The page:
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    Realtime application framework for Node.JS, with HTML5 WebSockets and cross-browser fallbacks support.
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    socket.io

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    Features

    Socket.IO enables real-time bidirectional event-based communication. It consists in:

    Some implementations in other languages are also available:

    Its main features are:

    Reliability

    Connections are established even in the presence of:

    • proxies and load balancers.
    • personal firewall and antivirus software.

    For this purpose, it relies on Engine.IO, which first establishes a long-polling connection, then tries to upgrade to better transports that are "tested" on the side, like WebSocket. Please see the Goals section for more information.

    Auto-reconnection support

    Unless instructed otherwise a disconnected client will try to reconnect forever, until the server is available again. Please see the available reconnection options here.

    Disconnection detection

    An heartbeat mechanism is implemented at the Engine.IO level, allowing both the server and the client to know when the other one is not responding anymore.

    That functionality is achieved with timers set on both the server and the client, with timeout values (the pingInterval and pingTimeout parameters) shared during the connection handshake. Those timers require any subsequent client calls to be directed to the same server, hence the sticky-session requirement when using multiples nodes.

    Binary support

    Any serializable data structures can be emitted, including:

    Simple and convenient API

    Sample code:

    io.on('connection', function(socket){
      socket.emit('request', /* */); // emit an event to the socket
      io.emit('broadcast', /* */); // emit an event to all connected sockets
      socket.on('reply', function(){ /* */ }); // listen to the event
    });
    

    Cross-browser

    Browser support is tested in Saucelabs:

    Sauce Test Status

    Multiplexing support

    In order to create separation of concerns within your application (for example per module, or based on permissions), Socket.IO allows you to create several Namespaces, which will act as separate communication channels but will share the same underlying connection.

    Room support

    Within each Namespace, you can define arbitrary channels, called Rooms, that sockets can join and leave. You can then broadcast to any given room, reaching every socket that has joined it.

    This is a useful feature to send notifications to a group of users, or to a given user connected on several devices for example.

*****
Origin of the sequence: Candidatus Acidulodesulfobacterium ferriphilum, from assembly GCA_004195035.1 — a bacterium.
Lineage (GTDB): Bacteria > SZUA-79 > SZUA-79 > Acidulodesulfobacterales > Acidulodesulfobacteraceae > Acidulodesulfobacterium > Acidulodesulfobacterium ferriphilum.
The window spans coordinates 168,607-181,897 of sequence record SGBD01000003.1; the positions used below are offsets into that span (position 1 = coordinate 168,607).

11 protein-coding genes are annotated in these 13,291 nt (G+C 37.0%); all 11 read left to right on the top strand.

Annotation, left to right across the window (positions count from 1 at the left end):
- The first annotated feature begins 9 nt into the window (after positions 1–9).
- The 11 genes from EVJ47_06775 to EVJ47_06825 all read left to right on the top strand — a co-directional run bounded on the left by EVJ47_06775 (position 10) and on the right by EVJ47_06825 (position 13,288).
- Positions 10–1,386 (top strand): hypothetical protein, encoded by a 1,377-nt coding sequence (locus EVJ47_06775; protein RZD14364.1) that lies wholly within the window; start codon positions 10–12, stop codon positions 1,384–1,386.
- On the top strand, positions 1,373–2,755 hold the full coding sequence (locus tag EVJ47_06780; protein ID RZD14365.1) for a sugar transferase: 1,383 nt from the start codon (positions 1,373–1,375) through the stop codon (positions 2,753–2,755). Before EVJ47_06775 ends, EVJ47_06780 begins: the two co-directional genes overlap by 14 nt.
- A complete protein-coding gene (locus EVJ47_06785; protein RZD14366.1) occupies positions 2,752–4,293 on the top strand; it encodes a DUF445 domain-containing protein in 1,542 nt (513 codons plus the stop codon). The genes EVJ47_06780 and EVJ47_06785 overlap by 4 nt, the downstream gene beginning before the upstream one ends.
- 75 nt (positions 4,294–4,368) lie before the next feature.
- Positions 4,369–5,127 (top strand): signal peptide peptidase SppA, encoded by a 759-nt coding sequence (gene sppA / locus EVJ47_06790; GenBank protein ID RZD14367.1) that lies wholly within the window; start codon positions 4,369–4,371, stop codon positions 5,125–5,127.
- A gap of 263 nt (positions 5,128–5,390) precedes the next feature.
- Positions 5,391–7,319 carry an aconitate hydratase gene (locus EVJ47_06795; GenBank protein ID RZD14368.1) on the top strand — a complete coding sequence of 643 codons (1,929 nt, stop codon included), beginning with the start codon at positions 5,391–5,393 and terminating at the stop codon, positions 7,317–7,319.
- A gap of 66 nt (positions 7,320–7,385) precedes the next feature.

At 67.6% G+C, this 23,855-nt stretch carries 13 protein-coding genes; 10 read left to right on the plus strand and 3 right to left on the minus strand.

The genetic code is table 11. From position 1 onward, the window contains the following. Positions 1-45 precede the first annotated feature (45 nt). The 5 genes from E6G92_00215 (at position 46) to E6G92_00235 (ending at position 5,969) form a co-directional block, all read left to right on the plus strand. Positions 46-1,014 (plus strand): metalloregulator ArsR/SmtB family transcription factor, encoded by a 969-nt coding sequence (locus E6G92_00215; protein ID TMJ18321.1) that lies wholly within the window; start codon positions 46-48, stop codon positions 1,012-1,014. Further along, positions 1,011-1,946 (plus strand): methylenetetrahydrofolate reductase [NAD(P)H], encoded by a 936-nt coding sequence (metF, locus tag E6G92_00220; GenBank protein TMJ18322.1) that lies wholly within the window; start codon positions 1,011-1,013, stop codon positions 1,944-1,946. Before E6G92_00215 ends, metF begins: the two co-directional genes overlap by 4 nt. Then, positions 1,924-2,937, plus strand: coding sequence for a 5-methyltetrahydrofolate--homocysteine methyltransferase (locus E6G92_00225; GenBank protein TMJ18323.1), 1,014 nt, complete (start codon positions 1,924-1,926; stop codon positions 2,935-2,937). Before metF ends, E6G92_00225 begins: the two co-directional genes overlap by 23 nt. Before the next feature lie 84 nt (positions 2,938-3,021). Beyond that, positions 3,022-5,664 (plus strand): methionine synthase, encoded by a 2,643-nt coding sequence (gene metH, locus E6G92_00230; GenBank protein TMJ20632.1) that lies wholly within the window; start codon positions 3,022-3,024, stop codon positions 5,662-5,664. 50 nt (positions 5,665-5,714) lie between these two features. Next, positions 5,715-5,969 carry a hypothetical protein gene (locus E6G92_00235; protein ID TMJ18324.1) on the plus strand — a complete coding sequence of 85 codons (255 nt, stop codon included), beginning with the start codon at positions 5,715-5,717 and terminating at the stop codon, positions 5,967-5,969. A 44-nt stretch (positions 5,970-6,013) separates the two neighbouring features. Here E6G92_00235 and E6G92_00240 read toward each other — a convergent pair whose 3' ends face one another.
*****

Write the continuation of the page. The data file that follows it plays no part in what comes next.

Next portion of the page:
Note: Socket.IO is not a WebSocket implementation. Although Socket.IO indeed uses WebSocket as a transport when possible, it adds some metadata to each packet: the packet type, the namespace and the ack id when a message acknowledgement is needed. That is why a WebSocket client will not be able to successfully connect to a Socket.IO server, and a Socket.IO client will not be able to connect to a WebSocket server (like ws://echo.websocket.org) either. Please see the protocol specification here.

    Installation

    npm install socket.io --save
    

    How to use

    The following example attaches socket.io to a plain Node.JS HTTP server listening on port 3000.

    var server = require('http').createServer();
    var io = require('socket.io')(server);
    io.on('connection', function(client){
      client.on('event', function(data){});
      client.on('disconnect', function(){});
    });
    server.listen(3000);
    

    Standalone

    var io = require('socket.io')();
    io.on('connection', function(client){});
    io.listen(3000);
    

    In conjunction with Express

    Starting with 3.0, express applications have become request handler functions that you pass to http or http Server instances. You need to pass the Server to socket.io, and not the express application function. Also make sure to call .listen on the server, not the app.

    var app = require('express')();
    var server = require('http').createServer(app);
    var io = require('socket.io')(server);
    io.on('connection', function(){ /* … */ });
    server.listen(3000);
    

    In conjunction with Koa

    Like Express.JS, Koa works by exposing an application as a request handler function, but only by calling the callback method.

    var app = require('koa')();
    var server = require('http').createServer(app.callback());
    var io = require('socket.io')(server);
    io.on('connection', function(){ /* … */ });
    server.listen(3000);
    

    Documentation

    Please see the documentation here. Contributions are welcome!

    Debug / logging

    Socket.IO is powered by debug. In order to see all the debug output, run your app with the environment variable DEBUG including the desired scope.

    To see the output from all of Socket.IO's debugging scopes you can use:

    DEBUG=socket.io* node myapp
    

    Testing

    npm test
    

    This runs the gulp task test. By default the test will be run with the source code in lib directory.

    Set the environmental variable TEST_VERSION to compat to test the transpiled es5-compat version of the code.

    The gulp task test will always transpile the source code into es5 and export to dist first before running the test.

    Backers

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    License

    MIT

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